One of the personal adages by which I manage to maintain my well-being in the Adirondack wilderness is that it is essential to reverse the conventional thinking on body comfort. Casual hikers with money can spend a lot of it on gear to stay dry when hiking in the summer. In the winter they equip themselves to stay warm. But while the basic ideas for proper clothing are obvious (no cotton!), those overall goals are backwards. Every serious backpacker with experience knows that it is impossible to stay dry in the summer in the Adirondacks. Rather, it is imperative to be able to stay warm in the summer no matter how many days of wetness you face, lest hypothermia surprise you. On the other hand it is impossible (and quite frankly potentially dangerous) to try to always be warm and cozy on a serious winter trip. Cold feet and hands, a shiver here and there, are par for the course and actually quite helpful. However it is crucial to stay as dry as possible. Wet clothing in the Adirondack back country in winter can be injurious or even fatal in a multitude of ways, and with stunning rapidity.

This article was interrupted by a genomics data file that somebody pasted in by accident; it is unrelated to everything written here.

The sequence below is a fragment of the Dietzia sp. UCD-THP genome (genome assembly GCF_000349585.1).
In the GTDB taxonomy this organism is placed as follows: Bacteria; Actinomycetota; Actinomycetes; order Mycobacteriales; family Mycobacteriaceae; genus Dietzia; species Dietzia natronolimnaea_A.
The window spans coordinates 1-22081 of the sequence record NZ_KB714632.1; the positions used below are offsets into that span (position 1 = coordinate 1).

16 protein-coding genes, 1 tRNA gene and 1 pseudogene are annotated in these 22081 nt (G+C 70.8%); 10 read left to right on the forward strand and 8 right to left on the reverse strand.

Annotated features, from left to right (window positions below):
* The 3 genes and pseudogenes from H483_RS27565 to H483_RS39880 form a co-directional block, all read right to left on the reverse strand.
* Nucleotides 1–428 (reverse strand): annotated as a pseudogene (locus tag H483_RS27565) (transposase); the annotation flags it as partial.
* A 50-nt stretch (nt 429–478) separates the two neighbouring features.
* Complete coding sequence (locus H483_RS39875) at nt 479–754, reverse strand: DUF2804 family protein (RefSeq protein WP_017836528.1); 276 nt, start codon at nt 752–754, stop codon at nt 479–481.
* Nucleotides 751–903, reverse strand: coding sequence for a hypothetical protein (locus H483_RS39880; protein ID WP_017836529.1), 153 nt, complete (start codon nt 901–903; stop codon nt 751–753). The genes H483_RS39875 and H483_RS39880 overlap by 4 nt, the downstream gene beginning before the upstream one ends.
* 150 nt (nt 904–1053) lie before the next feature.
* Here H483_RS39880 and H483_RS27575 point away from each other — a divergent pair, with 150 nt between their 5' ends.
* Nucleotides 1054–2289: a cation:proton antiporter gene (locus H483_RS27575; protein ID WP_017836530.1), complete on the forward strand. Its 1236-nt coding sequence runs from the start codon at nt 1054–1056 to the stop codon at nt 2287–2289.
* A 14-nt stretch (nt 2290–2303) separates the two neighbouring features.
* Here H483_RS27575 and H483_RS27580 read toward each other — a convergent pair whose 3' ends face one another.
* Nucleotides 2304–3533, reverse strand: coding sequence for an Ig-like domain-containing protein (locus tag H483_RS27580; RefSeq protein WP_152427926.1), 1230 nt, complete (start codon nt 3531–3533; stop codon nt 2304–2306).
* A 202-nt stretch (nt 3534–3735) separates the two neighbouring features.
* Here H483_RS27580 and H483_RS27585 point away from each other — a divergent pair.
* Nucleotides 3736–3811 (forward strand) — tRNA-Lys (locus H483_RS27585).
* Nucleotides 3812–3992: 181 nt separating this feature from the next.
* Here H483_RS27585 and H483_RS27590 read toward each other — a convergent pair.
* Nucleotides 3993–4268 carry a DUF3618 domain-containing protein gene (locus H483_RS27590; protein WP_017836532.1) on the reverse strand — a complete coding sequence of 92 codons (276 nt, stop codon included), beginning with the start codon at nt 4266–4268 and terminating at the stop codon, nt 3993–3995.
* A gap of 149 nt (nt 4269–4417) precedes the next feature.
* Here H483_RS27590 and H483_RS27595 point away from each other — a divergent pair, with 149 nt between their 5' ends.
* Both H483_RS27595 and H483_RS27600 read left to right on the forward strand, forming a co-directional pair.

Feeling something like a sopping sponge, I returned to Amy and made a snap decision to bivouac then and there. We found a tiny patch of reasonably level ground, cleared it of snow and branches with haste and pitched the tent. I was starting to shiver violently, so I wrestled out of my waterlogged gear and plunged into our sleeping bags, downing water and granola on the way. Amy and Henderson, our commiserating dog, crawled in with me and our equilibrium was restored in a few minutes.
Amy and I spent the night warm and restless, the patter of rain counterpointed with percussive crashes of wet snow sliding off balsam boughs and onto our fly. The temperature plummeted, the rain turned to ice and then snow. We waited for daylight.